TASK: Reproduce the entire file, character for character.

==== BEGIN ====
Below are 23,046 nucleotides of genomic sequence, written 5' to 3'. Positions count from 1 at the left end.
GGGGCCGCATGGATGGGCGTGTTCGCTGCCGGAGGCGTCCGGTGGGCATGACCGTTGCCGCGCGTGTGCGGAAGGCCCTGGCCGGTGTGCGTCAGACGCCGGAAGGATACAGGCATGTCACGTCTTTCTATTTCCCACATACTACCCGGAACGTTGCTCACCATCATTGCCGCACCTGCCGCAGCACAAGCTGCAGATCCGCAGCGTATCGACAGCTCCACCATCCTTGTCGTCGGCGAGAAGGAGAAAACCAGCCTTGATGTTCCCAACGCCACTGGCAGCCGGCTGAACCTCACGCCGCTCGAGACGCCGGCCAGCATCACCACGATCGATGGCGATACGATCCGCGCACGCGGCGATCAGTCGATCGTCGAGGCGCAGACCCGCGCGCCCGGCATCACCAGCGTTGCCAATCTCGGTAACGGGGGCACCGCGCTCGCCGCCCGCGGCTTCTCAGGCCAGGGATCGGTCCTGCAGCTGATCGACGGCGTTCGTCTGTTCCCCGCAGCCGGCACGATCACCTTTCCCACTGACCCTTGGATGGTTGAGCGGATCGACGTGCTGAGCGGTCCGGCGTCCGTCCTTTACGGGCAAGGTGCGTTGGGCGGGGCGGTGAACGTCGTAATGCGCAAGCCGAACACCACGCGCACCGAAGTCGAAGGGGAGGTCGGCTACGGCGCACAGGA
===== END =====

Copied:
Below are 23,046 nucleotides of genomic sequence, written 5' to 3'. Positions count from 1 at the left end.
GGGGCCGCATGGATGGGCGTGTTCGCTGCCGGAGGCGTCCGGTGGGCATGACCGTTGCCGCGCGTGTGCGGAAGGCCCTGGCCGGTGTGCGTCAGACGCCGGAAGGATACAGGCATGTCACGTCTTTCTATTTCCCACATACTACCCGGAACGTTGCTCACCATCATTGCCGCACCTGCCGCAGCACAAGCTGCAGATCCGCAGCGTATCGACAGCTCCACCATCCTTGTCGTCGGCGAGAAGGAGAAAACCAGCCTTGATGTTCCCAACGCCACTGGCAGCCGGCTGAACCTCACGCCGCTCGAGACGCCGGCCAGCATCACCACGATCGATGGCGATACGATCCGCGCACGCGGCGATCAGTCGATCGTCGAGGCGCAGACCCGCGCGCCCGGCATCACCAGCGTTGCCAATCTCGGTAACGGGGGCACCGCGCTCGCCGCCCGCGGCTTCTCAGGCCAGGGATCGGTCCTGCAGCTGATCGACGGCGTTCGTCTGTTCCCCGCAGCCGGCACGATCACCTTTCCCACTGACCCTTGGATGGTTGAGCGGATCGACGTGCTGAGCGGTCCGGCGTCCGTCCTTTACGGGCAAGGTGCGTTGGGCGGGGCGGTGAACGTCGTAATGCGCAAGCCGAACACCACGCGCACCGAAGTCGAAGGGGAGGTCGGCTACGGCGCACAGGA